Rabies is a preventable viral disease that affects mammals and is usually transmitted to people through a bite or scratch from an infected animal. The virus attacks the nervous system, and by the time that visible signs appear, the disease is usually fatal.

Over the last 100 years, rabies incidents in the United States have changed dramatically. More than 90% of all animal cases reported annually to the Centers for Disease Control and Prevention now occur in wildlife; before 1960, the majority of cases were in domestic animals. This is primarily due to the vaccination of domestic animals, including cats and dogs. The principal rabies hosts today are foxes, coyotes, skunks, raccoons, and bats.

Many people think rabies is not a problem anymore, but a few human cases are reported in the U.S. every year (usually a result of exposure to bats). In many other countries, rabies is still a significant concern, so travelers should be aware of this risk and avoid unknown animals, especially free-roaming dogs.

Infected animals may show a variety of signs, including fearfulness, aggression, excessive drooling, difficulty swallowing (aversion to water), staggering, or seizures. Rabid wild animals may only show unusual behavior; for example, an animal that is usually only seen at night may wander around during the day. Vaccinating your cat or dog is the best method of prevention and is required by law in many communities, including Cook County.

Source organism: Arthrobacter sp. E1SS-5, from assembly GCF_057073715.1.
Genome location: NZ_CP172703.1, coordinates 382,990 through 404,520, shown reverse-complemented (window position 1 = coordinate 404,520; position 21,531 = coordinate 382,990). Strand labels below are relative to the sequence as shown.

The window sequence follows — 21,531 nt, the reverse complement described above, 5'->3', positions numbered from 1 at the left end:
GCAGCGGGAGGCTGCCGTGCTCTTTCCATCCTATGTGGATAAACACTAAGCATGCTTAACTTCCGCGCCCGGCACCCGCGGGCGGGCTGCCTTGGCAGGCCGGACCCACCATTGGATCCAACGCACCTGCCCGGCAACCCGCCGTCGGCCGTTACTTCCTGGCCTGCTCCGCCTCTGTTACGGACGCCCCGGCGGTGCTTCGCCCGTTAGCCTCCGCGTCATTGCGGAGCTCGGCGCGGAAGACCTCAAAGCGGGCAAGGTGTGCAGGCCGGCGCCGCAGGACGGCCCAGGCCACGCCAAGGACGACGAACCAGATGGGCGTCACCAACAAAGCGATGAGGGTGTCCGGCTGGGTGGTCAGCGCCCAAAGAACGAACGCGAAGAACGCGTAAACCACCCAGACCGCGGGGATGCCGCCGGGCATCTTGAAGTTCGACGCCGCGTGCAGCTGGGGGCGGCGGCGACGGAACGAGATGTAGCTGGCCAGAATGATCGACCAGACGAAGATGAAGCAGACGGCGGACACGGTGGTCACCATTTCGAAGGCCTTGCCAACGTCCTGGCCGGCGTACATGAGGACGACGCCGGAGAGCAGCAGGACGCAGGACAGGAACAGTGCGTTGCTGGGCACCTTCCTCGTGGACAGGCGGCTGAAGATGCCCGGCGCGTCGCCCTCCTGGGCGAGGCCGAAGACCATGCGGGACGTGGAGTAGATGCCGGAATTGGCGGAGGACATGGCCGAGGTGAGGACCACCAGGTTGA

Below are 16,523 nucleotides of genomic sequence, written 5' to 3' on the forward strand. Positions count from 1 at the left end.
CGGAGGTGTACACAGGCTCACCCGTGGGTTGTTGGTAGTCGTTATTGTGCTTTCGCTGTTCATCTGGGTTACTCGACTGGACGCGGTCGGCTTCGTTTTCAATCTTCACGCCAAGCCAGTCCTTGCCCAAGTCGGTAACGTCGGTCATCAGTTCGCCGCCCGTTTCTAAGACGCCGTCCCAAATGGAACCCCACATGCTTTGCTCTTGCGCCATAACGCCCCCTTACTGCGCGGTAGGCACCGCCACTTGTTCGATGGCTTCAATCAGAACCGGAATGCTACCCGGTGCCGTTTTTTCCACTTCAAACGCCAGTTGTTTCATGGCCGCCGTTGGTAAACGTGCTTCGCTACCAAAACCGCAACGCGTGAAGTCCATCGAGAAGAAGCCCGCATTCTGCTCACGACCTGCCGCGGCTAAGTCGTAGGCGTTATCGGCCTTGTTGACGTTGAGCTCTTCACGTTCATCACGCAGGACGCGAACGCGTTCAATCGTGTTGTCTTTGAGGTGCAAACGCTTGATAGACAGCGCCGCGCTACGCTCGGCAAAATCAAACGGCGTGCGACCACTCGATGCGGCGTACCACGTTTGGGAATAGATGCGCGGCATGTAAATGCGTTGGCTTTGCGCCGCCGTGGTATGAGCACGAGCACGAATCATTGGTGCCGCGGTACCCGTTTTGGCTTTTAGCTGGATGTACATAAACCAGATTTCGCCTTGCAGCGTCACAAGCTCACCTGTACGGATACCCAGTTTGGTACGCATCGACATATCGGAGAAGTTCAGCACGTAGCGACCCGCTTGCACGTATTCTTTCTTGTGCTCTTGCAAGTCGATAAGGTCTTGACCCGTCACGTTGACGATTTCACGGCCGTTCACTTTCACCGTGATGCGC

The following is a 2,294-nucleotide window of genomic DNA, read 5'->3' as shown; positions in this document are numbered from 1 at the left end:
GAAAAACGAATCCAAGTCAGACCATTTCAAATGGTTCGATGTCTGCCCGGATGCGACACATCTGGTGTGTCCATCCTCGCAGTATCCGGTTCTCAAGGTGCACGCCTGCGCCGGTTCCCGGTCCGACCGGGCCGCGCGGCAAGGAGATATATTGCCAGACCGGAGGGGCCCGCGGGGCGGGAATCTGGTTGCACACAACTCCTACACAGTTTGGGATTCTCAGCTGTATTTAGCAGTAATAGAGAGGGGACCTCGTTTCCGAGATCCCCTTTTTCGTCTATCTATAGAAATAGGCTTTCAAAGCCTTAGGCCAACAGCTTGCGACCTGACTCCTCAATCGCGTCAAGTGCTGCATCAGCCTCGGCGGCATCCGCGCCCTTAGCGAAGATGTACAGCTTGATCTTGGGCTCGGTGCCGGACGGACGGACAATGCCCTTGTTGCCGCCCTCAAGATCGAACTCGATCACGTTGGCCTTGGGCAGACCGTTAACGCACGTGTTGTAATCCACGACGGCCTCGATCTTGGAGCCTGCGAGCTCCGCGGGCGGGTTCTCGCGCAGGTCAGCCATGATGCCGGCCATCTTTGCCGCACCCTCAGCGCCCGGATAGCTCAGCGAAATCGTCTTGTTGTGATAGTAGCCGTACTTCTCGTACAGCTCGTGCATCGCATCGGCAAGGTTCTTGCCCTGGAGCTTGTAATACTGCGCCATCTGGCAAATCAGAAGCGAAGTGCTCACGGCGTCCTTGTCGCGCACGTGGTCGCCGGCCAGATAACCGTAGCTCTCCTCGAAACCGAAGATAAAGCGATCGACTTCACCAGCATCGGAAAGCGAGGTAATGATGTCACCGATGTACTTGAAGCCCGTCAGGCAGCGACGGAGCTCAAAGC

If your pet is bitten by an animal, consult with your veterinarian immediately and report the bite to local animal control authorities. (In Cook County, contact the Cook County Department of Animal and Rabies Control.) Your pet may need to be re-vaccinated or, in some cases, placed in quarantine.

If you are bitten by an animal, wash the wound thoroughly with soap and water. Call your physician immediately and follow his or her advice. If possible, confine or capture the animal that bit you, but only if you can do so safely and without getting bitten again. Call the local animal control authorities (such as the Cook County Department of Animal and Rabies Control or, if you’re located in the city of Chicago, Chicago Animal Care and Control) to come and collect the animal. If the animal cannot be captured, try to remember its appearance and location. All mammal bites to humans must be reported to the local police department.

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It is very possible that during the course of your animal’s lifetime, he or she may be injured in a way that requires immediate assistance. You may also encounter a stray animal who is hurt. When a situation like this arises, it is important to be well-informed.

NOTE: The information provided here is very


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What is FIV?

Feline immunodeficiency virus (FIV) is an infection with a retrovirus and is only found in cats – humans, dogs, and other

Like all animals, kittens do not grow into adult cats overnight. Rather, they go through a series of developmental stages as they mature. Learning about these stages and what happens in them will help you better care for your kitten(s). 

0-2 weeks: Neonatal

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The following plants can be toxic to cats if ingested. If you think your pet may have ingested any of the plants on this list, contact your veterinarian immediately or seek emergency medical care.

ASPCA Animal Poison Control Center Phone Number: (888) 426-4435